MOSCOW Moscow says the heads of intelligence services of Russia, Iran, China and Pakistan have sat down in Islamabad for talks on the rising threat of Daesh in Afghanistan after the group lost its strongholds in Iraq and Syria.
Sergei Ivanov, the chief of the press bureau of the Russian Foreign Intelligence Service, told the TASS news agency on Tuesday that the officials had stressed the need for “coordinated” measures against the Daesh relocation to Afghanistan.
The quadripartite discussions in Islamabad “focused on the dangers arising from a buildup of Daesh on the Afghan territory,” he said.
“The conference reached understanding of the importance of coordinated steps to prevent the trickling of IS (Daesh) terrorists from Syria and Iraq to Afghanistan wherefrom they would pose risks for neighboring countries,” he added.
Ivanov also noted that the intelligence chiefs, among them Director of the Russian Foreign Intelligence Service Sergei Naryshkin, had underlined the need for more active regional cooperation to settle the conflict in Afghanistan.
Iran, China and Russia have warned about the growing presence of the Takfiri terrorists in Afghanistan.
The US and its allies invaded Afghanistan under the guise of the war on terror. Some 17 years on, the Taliban militant group has only boosted its campaign of violence across the country, targeting both civilians and security forces in bloody assaults.
More recently, Daesh has also taken advantage of the chaos and established a foothold in eastern and northern Afghanistan.
The Takfiri group has stepped up its terror attacks in the war-torn state despite the presence of thousands of foreign troops on Afghan soil.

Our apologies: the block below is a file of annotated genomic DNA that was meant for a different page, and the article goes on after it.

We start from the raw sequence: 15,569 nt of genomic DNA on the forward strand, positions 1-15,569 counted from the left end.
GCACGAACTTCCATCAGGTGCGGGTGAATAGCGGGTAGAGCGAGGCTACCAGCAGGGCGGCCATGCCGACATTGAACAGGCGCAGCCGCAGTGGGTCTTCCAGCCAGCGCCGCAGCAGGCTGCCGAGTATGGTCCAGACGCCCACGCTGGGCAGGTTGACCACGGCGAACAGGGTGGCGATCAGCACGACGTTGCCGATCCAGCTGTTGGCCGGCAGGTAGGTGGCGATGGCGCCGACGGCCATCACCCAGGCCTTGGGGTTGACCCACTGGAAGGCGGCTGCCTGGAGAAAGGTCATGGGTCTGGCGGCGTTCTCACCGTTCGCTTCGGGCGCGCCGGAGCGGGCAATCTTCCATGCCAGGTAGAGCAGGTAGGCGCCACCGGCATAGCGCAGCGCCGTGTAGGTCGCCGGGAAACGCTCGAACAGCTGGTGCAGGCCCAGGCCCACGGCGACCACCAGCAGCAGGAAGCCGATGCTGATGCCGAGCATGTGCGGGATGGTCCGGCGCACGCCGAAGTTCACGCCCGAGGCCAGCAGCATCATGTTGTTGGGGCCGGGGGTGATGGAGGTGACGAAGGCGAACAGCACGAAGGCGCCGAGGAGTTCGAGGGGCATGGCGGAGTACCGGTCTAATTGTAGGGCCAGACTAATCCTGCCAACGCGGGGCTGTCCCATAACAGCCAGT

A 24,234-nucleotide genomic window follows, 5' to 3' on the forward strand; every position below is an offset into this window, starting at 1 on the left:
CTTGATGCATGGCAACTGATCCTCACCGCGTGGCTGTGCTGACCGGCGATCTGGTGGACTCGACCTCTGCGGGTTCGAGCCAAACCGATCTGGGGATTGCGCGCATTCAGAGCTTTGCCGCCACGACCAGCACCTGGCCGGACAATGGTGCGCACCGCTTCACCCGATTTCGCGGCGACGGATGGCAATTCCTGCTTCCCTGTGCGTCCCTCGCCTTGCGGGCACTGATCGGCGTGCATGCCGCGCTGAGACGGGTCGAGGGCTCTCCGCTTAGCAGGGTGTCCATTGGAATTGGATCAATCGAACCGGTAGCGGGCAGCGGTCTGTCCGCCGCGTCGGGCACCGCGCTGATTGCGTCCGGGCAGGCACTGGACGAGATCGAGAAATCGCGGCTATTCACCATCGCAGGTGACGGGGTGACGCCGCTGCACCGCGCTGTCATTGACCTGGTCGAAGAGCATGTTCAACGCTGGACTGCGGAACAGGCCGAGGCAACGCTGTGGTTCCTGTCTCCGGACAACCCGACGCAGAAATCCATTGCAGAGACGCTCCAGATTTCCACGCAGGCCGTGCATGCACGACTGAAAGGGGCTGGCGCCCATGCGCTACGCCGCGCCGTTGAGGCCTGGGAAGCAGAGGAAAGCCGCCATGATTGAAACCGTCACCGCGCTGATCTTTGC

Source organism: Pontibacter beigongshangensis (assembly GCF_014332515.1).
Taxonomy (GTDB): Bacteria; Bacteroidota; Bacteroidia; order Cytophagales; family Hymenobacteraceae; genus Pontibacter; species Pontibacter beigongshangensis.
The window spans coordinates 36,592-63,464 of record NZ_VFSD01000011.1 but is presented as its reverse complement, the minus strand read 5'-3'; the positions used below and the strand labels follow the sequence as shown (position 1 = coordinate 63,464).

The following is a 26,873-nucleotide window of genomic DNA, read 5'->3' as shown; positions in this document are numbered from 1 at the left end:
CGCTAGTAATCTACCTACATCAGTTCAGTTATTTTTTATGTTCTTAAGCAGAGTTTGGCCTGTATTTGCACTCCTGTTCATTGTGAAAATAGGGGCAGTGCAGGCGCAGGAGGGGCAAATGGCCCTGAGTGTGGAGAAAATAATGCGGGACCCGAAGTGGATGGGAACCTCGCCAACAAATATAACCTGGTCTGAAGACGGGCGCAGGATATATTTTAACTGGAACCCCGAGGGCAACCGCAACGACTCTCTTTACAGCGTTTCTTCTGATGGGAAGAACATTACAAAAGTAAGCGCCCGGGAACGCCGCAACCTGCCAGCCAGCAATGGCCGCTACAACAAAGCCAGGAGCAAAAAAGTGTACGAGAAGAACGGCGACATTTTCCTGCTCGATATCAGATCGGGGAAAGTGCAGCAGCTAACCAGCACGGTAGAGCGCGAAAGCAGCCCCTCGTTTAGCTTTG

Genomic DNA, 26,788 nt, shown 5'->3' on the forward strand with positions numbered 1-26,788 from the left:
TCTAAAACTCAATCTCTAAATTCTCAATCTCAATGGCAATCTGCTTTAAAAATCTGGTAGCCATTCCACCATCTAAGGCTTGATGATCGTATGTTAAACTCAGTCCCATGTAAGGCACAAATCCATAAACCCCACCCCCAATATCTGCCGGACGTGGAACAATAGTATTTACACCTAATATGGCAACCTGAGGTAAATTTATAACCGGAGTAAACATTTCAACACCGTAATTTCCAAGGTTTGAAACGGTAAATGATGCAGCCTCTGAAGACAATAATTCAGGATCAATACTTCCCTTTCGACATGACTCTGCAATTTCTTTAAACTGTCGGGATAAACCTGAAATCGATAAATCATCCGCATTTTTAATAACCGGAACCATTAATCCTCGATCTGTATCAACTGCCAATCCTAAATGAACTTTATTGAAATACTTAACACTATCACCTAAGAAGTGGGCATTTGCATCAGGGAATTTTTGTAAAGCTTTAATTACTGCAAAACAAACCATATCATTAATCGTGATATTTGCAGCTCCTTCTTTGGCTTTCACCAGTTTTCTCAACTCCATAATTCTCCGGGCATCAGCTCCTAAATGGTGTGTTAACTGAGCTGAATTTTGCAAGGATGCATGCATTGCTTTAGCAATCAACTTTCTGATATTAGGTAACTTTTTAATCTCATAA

Recently, there have been reports suggesting that the US military is allowing Daesh elements to infiltrate into Afghanistan following their defeats in Syria and Iraq.
A high-ranking Russian official accuses the US military of allowing Daesh terrorists to infiltrate Afghanistan.
In February, Leader of the Islamic Revolution Ayatollah Seyyed Ali Khamenei said that by transferring Daesh to Afghanistan, Washington was seeking “to justify the continuation of its presence in the region and to create security for the Zionist regime.”
Daesh started a campaign of terror in Iraq and Syria in 2014, occupying territory in the two Arab countries and establishing a self-proclaimed “caliphate” there.
Soon, the Iraqi and Syrian armies galvanized to retake Daesh-held territory and the terror outfit was gradually stripped of all the land it had occupied in the two Middle Eastern states.
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